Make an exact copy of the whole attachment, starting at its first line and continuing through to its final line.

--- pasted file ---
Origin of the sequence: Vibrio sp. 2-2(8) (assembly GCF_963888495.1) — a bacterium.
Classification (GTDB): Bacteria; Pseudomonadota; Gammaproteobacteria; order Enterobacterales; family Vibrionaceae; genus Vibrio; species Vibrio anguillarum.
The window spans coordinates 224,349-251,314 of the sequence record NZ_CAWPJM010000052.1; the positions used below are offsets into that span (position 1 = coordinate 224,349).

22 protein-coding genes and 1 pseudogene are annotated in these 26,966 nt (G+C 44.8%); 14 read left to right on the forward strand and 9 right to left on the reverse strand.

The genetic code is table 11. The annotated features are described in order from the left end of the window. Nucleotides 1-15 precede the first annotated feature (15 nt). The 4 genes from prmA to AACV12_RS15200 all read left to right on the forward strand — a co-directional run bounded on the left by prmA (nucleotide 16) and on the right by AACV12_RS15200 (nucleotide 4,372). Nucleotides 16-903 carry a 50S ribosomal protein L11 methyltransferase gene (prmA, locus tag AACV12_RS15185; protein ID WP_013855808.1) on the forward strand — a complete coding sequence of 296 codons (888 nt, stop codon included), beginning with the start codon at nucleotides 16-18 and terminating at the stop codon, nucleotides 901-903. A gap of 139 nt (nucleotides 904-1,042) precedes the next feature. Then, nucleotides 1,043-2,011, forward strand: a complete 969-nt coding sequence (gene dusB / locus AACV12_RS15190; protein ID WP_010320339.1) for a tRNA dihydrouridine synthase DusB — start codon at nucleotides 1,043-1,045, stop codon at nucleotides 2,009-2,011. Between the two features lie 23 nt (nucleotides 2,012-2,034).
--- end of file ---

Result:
Origin of the sequence: Vibrio sp. 2-2(8) (assembly GCF_963888495.1) — a bacterium.
Classification (GTDB): Bacteria; Pseudomonadota; Gammaproteobacteria; order Enterobacterales; family Vibrionaceae; genus Vibrio; species Vibrio anguillarum.
The window spans coordinates 224,349-251,314 of the sequence record NZ_CAWPJM010000052.1; the positions used below are offsets into that span (position 1 = coordinate 224,349).

22 protein-coding genes and 1 pseudogene are annotated in these 26,966 nt (G+C 44.8%); 14 read left to right on the forward strand and 9 right to left on the reverse strand.

The genetic code is table 11. The annotated features are described in order from the left end of the window. Nucleotides 1-15 precede the first annotated feature (15 nt). The 4 genes from prmA to AACV12_RS15200 all read left to right on the forward strand — a co-directional run bounded on the left by prmA (nucleotide 16) and on the right by AACV12_RS15200 (nucleotide 4,372). Nucleotides 16-903 carry a 50S ribosomal protein L11 methyltransferase gene (prmA, locus tag AACV12_RS15185; protein ID WP_013855808.1) on the forward strand — a complete coding sequence of 296 codons (888 nt, stop codon included), beginning with the start codon at nucleotides 16-18 and terminating at the stop codon, nucleotides 901-903. A gap of 139 nt (nucleotides 904-1,042) precedes the next feature. Then, nucleotides 1,043-2,011, forward strand: a complete 969-nt coding sequence (gene dusB / locus AACV12_RS15190; protein ID WP_010320339.1) for a tRNA dihydrouridine synthase DusB — start codon at nucleotides 1,043-1,045, stop codon at nucleotides 2,009-2,011. Between the two features lie 23 nt (nucleotides 2,012-2,034).